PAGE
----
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Will the Paris summit provide a 'New Deal' for African economies hurt by Covid-19?

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Copyright © africanews
LUDOVIC MARIN/AFP or licensors

African economy

African leaders and the heads of multilateral lenders on Tuesday met to find ways of financing African economies hurt by the COVID-19 pandemic.

The summit in Paris, part of French President Emmanuel Macron's efforts to rework France's engagement in Africa, brings together some 30 African heads of state. Also in attendance are heads of financial institutions, heads of global financial institutions like the IMF and World Bank, and representatives from the G7, and the G20.

Africanews journalist Afolake Oyinloye reports that the summit comes as a crucial time.

"This summit could historically change the financial world for African countries. France proposed this summit after the IMF warned about the financing gap that could be faced by African economies to a tune of 290 billion dollars." Oyinloye said.

Indeed, late in 2020, the International Monetary Fund warned that Africa faced a shortfall in the funds needed for future development -- a financial gap -- of $290 billion up to 2023.

This week's talks in Paris centre on how to reallocate the Special Drawing Rights (SDRs) that are earmarked for developed countries. President Macron says wealthy countries should re-direct their SDRs so that the allocation to Africa increases to $100 billion from an agreed $34 billion.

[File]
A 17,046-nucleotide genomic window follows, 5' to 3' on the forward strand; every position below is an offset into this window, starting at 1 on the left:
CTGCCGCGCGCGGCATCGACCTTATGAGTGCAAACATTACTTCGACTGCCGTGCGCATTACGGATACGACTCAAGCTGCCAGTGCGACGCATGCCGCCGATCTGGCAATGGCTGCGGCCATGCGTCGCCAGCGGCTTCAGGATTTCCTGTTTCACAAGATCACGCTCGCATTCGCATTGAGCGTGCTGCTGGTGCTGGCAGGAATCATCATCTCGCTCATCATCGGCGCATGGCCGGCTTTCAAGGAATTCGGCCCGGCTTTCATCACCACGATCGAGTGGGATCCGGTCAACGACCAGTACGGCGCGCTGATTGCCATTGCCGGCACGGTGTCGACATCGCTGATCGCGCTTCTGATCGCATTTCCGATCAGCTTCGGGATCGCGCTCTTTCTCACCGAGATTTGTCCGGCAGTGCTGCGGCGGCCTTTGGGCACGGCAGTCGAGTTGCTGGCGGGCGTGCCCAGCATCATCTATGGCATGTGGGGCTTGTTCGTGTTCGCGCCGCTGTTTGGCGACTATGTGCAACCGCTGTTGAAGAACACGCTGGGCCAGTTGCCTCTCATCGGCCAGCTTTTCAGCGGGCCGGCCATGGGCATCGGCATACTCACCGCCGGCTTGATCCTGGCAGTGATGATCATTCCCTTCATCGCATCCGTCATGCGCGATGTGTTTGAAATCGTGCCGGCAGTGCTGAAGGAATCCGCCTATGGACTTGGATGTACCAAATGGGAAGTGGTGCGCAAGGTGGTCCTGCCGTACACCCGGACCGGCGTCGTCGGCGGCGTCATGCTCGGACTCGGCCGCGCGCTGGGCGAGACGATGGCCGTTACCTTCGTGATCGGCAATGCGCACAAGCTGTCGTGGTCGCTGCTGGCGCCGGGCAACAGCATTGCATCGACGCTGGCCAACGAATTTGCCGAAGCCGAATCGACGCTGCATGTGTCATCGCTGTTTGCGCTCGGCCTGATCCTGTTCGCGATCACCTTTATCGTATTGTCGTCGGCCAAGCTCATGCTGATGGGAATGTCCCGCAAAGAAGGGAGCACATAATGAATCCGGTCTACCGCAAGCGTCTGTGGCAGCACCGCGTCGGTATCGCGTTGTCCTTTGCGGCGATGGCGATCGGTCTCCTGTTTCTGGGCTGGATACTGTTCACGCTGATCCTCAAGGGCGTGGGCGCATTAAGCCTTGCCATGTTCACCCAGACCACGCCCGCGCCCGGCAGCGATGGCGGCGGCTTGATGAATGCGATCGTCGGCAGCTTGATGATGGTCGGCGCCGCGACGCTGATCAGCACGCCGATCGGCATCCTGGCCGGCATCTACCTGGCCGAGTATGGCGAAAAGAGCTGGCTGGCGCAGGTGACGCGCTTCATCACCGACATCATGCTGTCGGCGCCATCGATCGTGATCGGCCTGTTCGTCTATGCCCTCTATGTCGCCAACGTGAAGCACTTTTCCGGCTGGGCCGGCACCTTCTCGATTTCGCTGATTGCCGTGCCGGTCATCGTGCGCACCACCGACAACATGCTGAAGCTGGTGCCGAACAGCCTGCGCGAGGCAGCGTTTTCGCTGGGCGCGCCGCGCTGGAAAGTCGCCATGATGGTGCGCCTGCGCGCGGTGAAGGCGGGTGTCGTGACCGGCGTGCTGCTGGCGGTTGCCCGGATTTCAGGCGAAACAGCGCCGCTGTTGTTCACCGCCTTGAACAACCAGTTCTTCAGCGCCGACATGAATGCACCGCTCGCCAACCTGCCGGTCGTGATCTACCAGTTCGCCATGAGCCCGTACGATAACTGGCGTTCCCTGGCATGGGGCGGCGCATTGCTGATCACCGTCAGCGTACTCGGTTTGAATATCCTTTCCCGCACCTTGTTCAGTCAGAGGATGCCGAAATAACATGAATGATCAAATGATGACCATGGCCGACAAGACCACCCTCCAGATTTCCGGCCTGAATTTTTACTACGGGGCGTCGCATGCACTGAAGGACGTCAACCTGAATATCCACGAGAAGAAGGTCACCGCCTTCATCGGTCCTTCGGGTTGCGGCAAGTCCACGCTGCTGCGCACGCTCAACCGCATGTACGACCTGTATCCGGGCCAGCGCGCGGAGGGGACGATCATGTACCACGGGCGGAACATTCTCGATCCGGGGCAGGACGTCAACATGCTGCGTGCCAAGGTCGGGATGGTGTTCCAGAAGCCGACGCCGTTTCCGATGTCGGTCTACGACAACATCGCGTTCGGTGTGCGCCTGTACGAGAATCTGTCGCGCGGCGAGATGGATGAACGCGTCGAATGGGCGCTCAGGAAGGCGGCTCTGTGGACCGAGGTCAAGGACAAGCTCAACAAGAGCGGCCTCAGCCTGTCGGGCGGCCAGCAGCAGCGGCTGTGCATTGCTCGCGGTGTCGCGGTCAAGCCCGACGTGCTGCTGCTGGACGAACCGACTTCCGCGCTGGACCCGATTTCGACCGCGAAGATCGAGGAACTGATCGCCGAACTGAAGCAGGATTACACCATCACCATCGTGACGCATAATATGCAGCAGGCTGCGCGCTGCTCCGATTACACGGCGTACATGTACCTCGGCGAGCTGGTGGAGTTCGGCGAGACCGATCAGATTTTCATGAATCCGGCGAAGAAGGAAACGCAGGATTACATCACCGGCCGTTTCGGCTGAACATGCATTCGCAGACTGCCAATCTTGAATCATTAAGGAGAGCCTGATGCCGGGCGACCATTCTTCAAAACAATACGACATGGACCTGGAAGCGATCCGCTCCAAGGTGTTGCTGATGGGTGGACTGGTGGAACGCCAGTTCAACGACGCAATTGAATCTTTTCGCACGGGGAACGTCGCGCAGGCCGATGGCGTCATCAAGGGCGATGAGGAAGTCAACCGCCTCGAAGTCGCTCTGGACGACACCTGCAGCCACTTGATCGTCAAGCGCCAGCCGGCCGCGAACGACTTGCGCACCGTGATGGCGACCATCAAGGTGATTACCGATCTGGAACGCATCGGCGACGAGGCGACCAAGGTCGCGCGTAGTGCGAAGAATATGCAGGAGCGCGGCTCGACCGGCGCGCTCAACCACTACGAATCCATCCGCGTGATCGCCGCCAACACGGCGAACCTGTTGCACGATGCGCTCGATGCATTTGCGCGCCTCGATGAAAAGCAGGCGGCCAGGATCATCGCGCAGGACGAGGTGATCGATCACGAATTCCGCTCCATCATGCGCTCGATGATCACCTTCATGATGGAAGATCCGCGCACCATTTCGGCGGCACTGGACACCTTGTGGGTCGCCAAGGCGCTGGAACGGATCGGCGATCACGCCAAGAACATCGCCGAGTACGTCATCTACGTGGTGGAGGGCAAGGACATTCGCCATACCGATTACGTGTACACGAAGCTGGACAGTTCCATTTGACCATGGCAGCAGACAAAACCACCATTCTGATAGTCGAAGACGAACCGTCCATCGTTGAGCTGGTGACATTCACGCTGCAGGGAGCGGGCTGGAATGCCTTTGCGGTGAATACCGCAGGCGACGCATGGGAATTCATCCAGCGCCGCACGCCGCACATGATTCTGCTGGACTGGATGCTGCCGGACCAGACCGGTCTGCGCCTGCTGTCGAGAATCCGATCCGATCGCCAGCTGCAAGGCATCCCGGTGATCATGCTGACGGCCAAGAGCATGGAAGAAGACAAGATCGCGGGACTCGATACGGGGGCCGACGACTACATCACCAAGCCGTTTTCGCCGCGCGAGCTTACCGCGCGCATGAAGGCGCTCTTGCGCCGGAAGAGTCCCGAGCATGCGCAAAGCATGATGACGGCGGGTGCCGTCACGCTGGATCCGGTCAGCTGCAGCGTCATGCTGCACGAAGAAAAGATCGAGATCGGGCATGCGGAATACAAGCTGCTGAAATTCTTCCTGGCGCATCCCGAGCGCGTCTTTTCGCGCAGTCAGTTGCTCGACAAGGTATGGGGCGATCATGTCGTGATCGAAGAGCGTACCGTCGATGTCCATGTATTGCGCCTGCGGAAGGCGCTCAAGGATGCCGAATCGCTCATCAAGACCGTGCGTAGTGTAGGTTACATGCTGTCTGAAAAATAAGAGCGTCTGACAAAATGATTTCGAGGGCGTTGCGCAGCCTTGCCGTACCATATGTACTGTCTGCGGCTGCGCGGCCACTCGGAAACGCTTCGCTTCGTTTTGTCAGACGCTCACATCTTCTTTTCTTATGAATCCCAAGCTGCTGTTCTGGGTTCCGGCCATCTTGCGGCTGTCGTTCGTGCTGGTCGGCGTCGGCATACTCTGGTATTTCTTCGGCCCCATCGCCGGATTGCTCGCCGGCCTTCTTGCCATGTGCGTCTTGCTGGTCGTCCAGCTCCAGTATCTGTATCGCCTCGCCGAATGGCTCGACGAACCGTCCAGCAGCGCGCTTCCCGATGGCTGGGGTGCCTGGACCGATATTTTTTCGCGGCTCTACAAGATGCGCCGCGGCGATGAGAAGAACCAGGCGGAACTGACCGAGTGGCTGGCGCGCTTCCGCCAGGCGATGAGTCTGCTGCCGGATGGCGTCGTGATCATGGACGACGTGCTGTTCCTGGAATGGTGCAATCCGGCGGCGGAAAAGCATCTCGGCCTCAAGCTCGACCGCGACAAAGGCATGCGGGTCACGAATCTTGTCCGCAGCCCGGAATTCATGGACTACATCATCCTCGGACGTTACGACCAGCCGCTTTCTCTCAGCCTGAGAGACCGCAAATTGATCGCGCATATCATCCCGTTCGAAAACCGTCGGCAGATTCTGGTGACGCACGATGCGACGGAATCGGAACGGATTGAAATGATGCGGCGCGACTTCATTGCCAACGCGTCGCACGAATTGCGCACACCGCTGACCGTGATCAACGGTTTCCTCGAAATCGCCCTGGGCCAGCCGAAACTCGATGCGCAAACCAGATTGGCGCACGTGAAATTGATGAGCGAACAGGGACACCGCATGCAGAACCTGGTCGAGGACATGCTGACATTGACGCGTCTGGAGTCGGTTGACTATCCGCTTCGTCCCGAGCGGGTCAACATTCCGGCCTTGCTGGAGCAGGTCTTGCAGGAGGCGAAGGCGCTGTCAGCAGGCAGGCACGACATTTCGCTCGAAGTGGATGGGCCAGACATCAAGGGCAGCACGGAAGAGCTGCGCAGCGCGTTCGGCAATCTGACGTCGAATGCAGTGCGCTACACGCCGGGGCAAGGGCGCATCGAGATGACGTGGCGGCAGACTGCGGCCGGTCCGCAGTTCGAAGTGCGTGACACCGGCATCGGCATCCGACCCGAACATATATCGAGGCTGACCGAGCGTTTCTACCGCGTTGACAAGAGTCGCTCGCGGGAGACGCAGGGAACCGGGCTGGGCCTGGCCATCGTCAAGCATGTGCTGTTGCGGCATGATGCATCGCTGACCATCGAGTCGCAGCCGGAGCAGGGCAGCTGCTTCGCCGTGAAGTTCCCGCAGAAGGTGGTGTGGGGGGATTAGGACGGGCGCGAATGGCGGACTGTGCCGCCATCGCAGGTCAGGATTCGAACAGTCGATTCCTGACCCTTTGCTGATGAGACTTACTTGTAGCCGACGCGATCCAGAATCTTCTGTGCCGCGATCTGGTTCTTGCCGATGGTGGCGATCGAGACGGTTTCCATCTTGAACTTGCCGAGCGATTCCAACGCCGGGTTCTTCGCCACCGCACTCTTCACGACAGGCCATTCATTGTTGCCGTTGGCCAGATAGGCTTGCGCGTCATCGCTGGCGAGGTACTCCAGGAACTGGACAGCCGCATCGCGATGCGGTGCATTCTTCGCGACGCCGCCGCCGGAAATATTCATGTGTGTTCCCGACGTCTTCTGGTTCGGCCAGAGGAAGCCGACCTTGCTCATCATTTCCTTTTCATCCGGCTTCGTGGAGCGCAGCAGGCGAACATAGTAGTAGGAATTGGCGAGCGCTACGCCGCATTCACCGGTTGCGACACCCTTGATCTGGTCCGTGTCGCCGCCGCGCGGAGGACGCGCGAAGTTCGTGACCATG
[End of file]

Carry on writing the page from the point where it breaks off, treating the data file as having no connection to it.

Democratic Republic of Congo's President Felix Tshisekedi who is also the African Union's chairperson, echoed those sentiments for an increase of the SDRs allocated to Africa.

"Today it is a question of seeing to what extent we can revive our economies. There is this proposal of special Drawing Rights (SDRs) which we greatly appreciate but which might be insufficient. We will see to what extent we can obtain it. 'increase in these special drawing rights for Africa ", PresidentTshisekedi said at the summit.

The replenishment of the World Bank's International Development Association, which provides emergency aid, private sector investment, and the broader question of how to treat the debt crisis are other issues expected to be discussed in the week long summit.

The high level summit is considered to be one of the biggest in-person top-level meetings held during the Covid-19 pandemic.

It also comes a day after a conference that was attended by several heads of state, that aimed at rallying support for the Sudanese government under Prime Minister Abdalla Hamdok.